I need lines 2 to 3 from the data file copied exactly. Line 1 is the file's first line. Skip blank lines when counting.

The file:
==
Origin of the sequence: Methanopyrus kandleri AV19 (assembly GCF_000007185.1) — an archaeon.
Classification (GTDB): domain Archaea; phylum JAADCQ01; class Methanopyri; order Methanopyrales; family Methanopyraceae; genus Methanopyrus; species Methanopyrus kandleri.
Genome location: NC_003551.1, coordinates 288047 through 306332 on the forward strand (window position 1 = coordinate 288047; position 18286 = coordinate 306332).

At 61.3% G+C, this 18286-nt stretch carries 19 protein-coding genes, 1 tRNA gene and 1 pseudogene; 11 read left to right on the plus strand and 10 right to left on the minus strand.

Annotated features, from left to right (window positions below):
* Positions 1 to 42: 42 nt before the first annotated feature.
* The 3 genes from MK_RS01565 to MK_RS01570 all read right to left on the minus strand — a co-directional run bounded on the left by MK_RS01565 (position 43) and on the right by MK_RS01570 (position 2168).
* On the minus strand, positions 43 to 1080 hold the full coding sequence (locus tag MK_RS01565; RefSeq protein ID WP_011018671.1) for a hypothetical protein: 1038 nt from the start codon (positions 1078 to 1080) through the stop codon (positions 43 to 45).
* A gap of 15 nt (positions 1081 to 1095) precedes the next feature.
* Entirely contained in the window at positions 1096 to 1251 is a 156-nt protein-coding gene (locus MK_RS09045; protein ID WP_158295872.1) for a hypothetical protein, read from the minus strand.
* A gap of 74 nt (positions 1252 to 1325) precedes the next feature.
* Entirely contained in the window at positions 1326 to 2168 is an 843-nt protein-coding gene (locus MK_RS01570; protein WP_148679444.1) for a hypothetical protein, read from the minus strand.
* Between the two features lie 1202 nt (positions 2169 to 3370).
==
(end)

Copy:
Classification (GTDB): domain Archaea; phylum JAADCQ01; class Methanopyri; order Methanopyrales; family Methanopyraceae; genus Methanopyrus; species Methanopyrus kandleri.
Genome location: NC_003551.1, coordinates 288047 through 306332 on the forward strand (window position 1 = coordinate 288047; position 18286 = coordinate 306332).